Army Technology Seminar to Focus on Non – Contact Warfare | Security Risks Asia Humane ClubMade with Humane Club

Army Technology Seminar to Focus on Non – Contact Warfare

Published Dec 30, 2019
Updated Mar 15, 2020

Warfare has always evolved faster than the war-fighter, with the latter often lagging behind the speed of technological change. At various points in history, technological change has also altered the nature of the physical fight in substantial ways.

Salience: Non – Contact Domain.

In recent times however, the impact of technology has assumed an altogether new and disruptive dimension. The change, in the view of some, is so profound as to take the focus away from the ‘contact’ dimension and the ‘physical’ fight. Geo – strategic realities are now being altered, often, without even a shot being fired. Some argue that the domain of ‘non-contact’ is now as important as ‘contact’; the virtual fight is assuming as much salience as the physical fight.

Dual Use Technologies / Emerging Domains.

It is also a truism that science has always had an intimate connect with the military, with various fields of scientific research being driven by military needs / influences. Given the reality of short technological cycles, the rapid pace of obsolescence and rising costs, it has become imperative today, to align the technological aspirations of the military with similar capacities available in the civilian domain, giving rise to the phenomenon of dual use technologies. We need therefore, to first and foremost, match military aspirations with what science can realistically deliver. Thereafter, we need to examine the prospects of military application / utility in the domains of dual use technologies, adapted to military needs: Lethal Autonomy, Long Range Precision, Assured Position, Navigation & Timing Technologies, Directed Energy Platforms, the Cyber Domain and AI. These technologies, especially their convergence, offer limitless opportunities.

Lethal Autonomy.

Technology has brought us to a crucial threshold in humanity’s relationship with war. In future wars, machines may make life-and-death engagement decisions all on their own. Militaries around the globe are racing to deploy robots at sea, on the ground, and in the air- more than ninety countries already have autonomous drones patrolling the skies. These robots are increasingly autonomous, and many are armed. They operate under human control for now, but what happens when a Predator drone has as much autonomy as a Google car? What authority should we give machines over the ultimate decisions of life or death?

Long Range Precision.

Capacities in Long Range Precision add greatly to a nation’s deterrence while adding to the cart of military options is the ‘non – contact’ domain. Precision at long range however, remains a major challenge. A vector can fly fast and to great distance, but precision even at 30 km is difficult to achieve with consistency. What does science offer, therefore, to make long distance precision a consistent, military reality?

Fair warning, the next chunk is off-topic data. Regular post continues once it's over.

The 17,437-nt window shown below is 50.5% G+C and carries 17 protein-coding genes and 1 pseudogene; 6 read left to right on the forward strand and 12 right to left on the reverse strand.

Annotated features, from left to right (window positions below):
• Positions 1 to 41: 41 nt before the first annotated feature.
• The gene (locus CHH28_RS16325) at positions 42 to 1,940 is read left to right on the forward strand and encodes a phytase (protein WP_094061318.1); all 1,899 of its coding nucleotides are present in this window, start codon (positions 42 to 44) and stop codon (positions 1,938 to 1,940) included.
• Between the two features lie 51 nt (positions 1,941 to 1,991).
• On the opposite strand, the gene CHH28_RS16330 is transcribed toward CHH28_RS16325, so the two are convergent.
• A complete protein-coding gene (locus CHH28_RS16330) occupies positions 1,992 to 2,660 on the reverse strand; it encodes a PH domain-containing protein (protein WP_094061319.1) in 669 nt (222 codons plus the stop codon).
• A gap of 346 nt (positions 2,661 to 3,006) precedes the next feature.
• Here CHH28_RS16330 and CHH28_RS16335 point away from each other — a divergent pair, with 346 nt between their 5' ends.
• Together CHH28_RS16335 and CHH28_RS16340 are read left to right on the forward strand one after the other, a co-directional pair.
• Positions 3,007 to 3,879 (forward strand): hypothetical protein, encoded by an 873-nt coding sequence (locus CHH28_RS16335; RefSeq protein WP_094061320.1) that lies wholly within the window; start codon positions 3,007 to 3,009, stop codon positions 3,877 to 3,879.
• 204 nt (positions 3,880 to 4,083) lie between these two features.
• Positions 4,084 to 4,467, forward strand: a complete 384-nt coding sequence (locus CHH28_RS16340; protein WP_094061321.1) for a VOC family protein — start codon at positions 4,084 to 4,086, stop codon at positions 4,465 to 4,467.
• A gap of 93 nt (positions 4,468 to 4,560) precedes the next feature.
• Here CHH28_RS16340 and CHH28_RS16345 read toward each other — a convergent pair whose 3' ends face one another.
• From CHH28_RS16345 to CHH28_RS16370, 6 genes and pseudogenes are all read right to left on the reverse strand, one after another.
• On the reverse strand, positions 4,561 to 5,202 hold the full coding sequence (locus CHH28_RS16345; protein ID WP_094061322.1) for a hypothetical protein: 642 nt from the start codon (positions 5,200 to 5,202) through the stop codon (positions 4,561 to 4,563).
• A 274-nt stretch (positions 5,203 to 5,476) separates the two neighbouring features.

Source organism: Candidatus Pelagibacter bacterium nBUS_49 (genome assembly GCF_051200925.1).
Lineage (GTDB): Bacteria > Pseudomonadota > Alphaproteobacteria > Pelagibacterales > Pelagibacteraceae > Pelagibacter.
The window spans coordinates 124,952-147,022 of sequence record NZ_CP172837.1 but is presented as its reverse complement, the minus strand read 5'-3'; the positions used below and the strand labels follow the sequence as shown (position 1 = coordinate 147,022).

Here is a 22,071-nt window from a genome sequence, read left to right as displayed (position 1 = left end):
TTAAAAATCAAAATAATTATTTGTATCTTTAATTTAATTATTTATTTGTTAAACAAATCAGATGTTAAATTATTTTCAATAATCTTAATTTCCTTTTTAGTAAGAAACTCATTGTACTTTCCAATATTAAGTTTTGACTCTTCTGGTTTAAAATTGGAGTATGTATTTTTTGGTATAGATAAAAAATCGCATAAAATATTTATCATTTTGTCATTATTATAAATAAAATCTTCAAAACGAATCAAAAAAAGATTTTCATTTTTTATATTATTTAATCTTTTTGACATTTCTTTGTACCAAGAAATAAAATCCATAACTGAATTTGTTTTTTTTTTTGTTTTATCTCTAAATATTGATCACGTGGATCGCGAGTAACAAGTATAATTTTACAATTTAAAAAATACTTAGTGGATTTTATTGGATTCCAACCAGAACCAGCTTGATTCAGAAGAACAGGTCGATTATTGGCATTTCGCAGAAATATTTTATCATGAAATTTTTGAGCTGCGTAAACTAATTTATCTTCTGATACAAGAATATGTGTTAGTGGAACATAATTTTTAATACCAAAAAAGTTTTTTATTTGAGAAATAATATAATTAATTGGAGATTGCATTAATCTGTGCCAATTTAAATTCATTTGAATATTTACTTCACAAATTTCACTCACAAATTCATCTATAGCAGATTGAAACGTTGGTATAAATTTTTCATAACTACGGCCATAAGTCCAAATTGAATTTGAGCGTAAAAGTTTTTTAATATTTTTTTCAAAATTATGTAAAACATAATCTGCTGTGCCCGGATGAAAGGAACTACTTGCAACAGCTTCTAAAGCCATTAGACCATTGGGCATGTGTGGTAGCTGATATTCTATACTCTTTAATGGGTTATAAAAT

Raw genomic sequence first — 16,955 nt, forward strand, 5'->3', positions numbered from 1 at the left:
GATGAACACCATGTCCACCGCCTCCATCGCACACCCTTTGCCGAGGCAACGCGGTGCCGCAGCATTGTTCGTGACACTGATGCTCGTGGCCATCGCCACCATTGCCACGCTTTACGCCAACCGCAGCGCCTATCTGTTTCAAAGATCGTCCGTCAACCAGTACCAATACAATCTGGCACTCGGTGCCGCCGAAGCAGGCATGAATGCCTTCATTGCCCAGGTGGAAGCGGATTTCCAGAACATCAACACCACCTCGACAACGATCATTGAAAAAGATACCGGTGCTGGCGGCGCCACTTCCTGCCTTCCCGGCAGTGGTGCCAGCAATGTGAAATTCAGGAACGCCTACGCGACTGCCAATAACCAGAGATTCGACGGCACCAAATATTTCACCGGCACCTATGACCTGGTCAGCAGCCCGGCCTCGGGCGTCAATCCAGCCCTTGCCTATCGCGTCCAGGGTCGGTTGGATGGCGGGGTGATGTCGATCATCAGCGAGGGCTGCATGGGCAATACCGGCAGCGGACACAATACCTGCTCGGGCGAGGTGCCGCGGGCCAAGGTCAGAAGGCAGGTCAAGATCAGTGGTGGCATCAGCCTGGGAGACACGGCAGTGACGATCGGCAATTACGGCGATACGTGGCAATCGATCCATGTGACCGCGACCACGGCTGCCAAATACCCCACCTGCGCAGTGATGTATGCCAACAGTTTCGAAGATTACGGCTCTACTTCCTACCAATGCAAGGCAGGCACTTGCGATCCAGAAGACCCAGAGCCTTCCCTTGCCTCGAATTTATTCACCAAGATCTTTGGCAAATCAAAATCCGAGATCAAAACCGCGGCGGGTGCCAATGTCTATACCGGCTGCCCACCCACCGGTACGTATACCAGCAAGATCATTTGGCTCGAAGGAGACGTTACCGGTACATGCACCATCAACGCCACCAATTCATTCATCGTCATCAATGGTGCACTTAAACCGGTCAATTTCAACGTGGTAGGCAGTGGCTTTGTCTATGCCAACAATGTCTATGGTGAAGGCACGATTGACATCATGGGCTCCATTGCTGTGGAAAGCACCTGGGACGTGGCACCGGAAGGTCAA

Assured Position, Navigation and Timing (A-PNT) Technologies.

The potential vulnerabilities of the military’s over – dependence on GPS and GNSS data are driving the demand for alternate technologies. In a GPS / GNSS denied environment, ensuring the availability of accurate Position, Navigation and Timing (PNT) information for a soldier is critical. The proposition is propelling the development of sensor technologies and fusion algorithms, to include jamming and spoofing protection capabilities which should be scalable, modular, as also offer reliable and accurate redundancies. Is it possible to create and amalgamate new physics, new devices, and new algorithms to avoid over reliance on GPS, in the military domain?

Directed Energy Weapons.

Technology can now harness Directed Energy for the development of weapons with significant destructive Electronic Attack capability. Directed Energy Weapons (DEWS) such as High-Power Lasers (HPL), High Power Microwaves (HPM), Charged Particle Beams (CPB), etc, have applications against a broad spectrum of targets in both – the strategic and tactical domains. DEWS technologies have shown considerable promise in countering rockets, artillery shells, mortars and drones. What could we realistically expect over the next couple of decades in the field of DEWS?

The Cyber Domain.

The cyberspace of a nation unlike other domains which have physical attributes, is part of the global cyberspace and cannot be isolated. It has also become a decisive arena for modern warfare. What precise tools do we need to create in terms of cyber capabilities?

Artificial Intelligence.

AI technologies hold great promise to aid military decisions, enhance combat effectiveness and minimise human causalities. Military applications of AI are manifesting in the realms of Intelligence Preparation of Battlefield (IPB), Intelligence Surveillance & Reconnaissance (ISR), AI driven Targeting, Fire Control, Vertical Lift, Predictive Maintenance, HR and Health Diagnostics. The advent of AI is poised to transform our approaches to warfighting. How best could we leverage AI in the Indian context?